Are We In a Recession? Look to Trustworthy Data for the Answer

by | Jul 17, 2023 | *Financial Awakenings, Building Wealth, In The News, Investment, Money Psychology, The Economy, Weekly Column | 0 comments

When it comes to the economy, the idea of “fake news” is nothing new. We’ve often had a segment of the population believing the US government is intentionally lying. In the early 2000’s, economist Paul Krugman used the term “inflation truthers” to describe those who believed that the official government measures of inflation were intentionally inaccurate and the real rate of inflation was much higher than reported.

I was one of those “inflation truthers.” However, over time I came to believe that, despite some debate about the accuracy of the Consumer Price Index, there is no evidence to support the claim that the government is intentionally understating inflation. The Bureau of Labor Statistics bases its measures of inflation on a complex methodology that is widely accepted by economists.

According to Krugman, many of the “inflation truthers” are now joined by “recession truthers.” They believe that the economy is, and has been, in recession and that the official government data showing otherwise is a lie and a coverup. In August 2022, a survey by Cinch found that 76% of Americans believed the economy was in recession, even though 63% of them could not correctly define the term.

Those who believe the government and most economists are in cahoots to perpetuate a coverup choose to reject a lot of evidence to the contrary. In August 2022, the FRED blog (St. Louis Federal Reserve Bank) noted the economy was not in recession. The National Bureau of Economic Research (NBER), the official arbiter of recessions in the United States, does not predict recessions, but rather confirms them. Their data finds the US has not been in a recession since the pandemic recession of 2020.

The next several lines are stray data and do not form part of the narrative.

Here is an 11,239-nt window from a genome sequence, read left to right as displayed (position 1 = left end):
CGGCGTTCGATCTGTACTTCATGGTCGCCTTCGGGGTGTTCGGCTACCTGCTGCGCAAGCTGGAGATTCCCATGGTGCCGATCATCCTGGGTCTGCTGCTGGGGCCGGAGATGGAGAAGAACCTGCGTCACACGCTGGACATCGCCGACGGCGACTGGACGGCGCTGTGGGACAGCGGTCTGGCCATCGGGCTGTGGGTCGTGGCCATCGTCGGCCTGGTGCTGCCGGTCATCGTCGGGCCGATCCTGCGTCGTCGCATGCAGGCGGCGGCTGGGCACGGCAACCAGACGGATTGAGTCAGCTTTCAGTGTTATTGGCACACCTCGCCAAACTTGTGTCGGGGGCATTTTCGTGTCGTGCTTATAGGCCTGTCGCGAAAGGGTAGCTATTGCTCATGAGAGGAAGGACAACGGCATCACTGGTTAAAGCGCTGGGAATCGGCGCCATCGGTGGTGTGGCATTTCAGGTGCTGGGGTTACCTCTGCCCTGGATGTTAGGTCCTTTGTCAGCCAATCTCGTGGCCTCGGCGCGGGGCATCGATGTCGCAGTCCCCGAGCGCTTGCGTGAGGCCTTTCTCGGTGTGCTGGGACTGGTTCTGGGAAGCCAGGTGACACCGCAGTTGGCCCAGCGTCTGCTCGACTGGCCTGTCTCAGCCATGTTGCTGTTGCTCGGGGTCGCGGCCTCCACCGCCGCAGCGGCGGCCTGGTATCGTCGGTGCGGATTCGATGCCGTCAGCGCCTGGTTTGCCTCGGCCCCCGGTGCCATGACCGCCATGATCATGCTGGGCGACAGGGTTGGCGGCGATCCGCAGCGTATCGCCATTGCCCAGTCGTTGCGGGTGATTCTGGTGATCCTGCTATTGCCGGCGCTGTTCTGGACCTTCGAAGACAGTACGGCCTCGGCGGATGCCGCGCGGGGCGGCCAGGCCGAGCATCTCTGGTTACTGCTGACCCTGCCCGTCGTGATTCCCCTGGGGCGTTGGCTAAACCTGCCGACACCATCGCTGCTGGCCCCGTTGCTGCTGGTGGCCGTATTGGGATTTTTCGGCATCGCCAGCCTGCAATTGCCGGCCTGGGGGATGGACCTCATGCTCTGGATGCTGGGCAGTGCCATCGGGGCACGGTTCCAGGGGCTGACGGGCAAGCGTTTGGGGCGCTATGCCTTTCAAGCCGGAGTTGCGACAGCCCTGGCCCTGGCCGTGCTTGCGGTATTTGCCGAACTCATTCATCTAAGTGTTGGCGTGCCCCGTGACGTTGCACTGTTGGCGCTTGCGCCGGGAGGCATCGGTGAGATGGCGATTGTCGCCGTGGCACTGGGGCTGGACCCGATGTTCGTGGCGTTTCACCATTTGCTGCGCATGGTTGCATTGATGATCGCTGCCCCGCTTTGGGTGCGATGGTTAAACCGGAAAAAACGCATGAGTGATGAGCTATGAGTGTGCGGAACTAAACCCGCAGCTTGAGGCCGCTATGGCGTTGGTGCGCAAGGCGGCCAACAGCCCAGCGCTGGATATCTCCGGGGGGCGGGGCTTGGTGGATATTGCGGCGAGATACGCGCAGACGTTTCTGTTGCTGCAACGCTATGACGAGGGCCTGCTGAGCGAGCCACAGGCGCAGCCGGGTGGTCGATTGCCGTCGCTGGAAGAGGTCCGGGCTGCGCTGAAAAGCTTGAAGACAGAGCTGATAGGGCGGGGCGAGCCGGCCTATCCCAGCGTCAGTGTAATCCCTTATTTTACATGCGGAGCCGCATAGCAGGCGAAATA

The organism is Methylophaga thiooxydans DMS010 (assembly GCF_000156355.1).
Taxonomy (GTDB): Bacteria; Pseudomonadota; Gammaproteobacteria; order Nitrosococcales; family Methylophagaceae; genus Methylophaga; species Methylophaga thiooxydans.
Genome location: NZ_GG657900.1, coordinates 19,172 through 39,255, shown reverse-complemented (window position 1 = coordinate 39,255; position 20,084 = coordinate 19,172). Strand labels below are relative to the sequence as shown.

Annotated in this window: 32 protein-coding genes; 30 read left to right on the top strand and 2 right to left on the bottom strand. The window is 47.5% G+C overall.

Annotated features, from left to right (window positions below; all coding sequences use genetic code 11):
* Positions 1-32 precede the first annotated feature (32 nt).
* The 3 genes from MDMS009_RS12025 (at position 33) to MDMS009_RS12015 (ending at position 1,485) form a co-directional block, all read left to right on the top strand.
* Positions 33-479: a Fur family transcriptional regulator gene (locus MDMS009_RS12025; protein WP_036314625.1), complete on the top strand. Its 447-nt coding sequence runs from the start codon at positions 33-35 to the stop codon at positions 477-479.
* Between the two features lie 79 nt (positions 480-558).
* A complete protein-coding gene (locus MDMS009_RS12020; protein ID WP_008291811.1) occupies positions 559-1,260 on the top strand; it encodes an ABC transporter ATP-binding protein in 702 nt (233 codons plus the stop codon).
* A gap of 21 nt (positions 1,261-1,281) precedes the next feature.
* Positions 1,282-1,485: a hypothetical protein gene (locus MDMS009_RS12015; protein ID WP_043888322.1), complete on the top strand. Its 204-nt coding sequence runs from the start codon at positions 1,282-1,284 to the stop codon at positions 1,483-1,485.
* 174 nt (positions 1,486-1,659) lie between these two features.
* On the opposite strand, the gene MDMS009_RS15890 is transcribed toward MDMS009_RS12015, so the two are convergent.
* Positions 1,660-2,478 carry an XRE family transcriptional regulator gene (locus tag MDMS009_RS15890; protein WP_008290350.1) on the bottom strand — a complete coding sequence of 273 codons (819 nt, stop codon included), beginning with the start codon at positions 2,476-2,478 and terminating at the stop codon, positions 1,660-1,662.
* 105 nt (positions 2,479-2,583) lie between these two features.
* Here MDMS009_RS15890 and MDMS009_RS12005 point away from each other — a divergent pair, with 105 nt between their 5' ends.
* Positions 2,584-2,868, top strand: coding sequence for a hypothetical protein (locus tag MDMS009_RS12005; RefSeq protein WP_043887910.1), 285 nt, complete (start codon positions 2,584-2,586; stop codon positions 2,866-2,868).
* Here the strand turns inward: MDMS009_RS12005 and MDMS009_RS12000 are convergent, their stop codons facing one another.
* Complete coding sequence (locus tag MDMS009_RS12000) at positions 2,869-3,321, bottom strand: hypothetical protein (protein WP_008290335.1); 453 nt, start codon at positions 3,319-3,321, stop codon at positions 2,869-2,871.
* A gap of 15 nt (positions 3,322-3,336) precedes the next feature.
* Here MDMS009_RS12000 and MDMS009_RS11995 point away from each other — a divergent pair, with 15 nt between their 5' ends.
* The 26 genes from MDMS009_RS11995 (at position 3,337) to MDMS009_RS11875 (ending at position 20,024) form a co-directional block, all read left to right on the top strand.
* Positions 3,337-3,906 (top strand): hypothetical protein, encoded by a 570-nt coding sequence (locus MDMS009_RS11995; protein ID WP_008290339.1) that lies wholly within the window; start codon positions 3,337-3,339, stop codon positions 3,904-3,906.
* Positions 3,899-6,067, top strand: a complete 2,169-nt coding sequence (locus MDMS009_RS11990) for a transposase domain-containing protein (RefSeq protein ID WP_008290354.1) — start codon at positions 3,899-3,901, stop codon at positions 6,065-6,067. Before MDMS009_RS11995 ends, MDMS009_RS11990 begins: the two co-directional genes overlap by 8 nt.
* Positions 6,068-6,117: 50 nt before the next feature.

The four predictors of a recession are: Gross Domestic Product, the employment rate, consumer spending, and industrial production. The Federal Reserve Board of Atlanta considers all these indicators in their daily GDPNow. While it is not a perfect predictor of recession, the model has been shown to be accurate in predicting real GDP growth. It is not currently predicting a recession.

Private companies that predictively track various aspects of a recession also suggest we are not currently in one. For example, a National Federation of Independent Business survey shows that many small businesses intend to expand their workforces, which is not something businesses do in a recession. Another previously mentioned source, FRED, using data collected by states, not the federal government, also shows the labor market is solid.

Declining stock markets can be an early indicator of a recession. The stock market is not currently in decline. When might that happen? One simple predictor of a stock market decline is the presidential election cycle. This is based on the theory that stock market performance is weakest in the first two years of a presidential term since wars, recessions, and bear markets tend to occur during that period, while bull markets tend to occur in the last two years of the cycle. Data from Yardini.com shows the stock market has a strong tendency to perform well following midterm elections, irrespective of the actual election outcome. During the 12-month period following each of the 20 midterm elections since 1942, the S&P 500 was up on average by 14.9%. None of the 20 12-month periods showed negative returns.

So far, in the eight months following the 2022 midterm elections, the Dow Jones index is up around 6%.

According to reasonable and trustworthy data, we are not currently in a recession. The chance that one will occur sometime in the future is 100 percent. When might it occur? That is a prediction that neither government economists nor “recession truthers” can accurately make.


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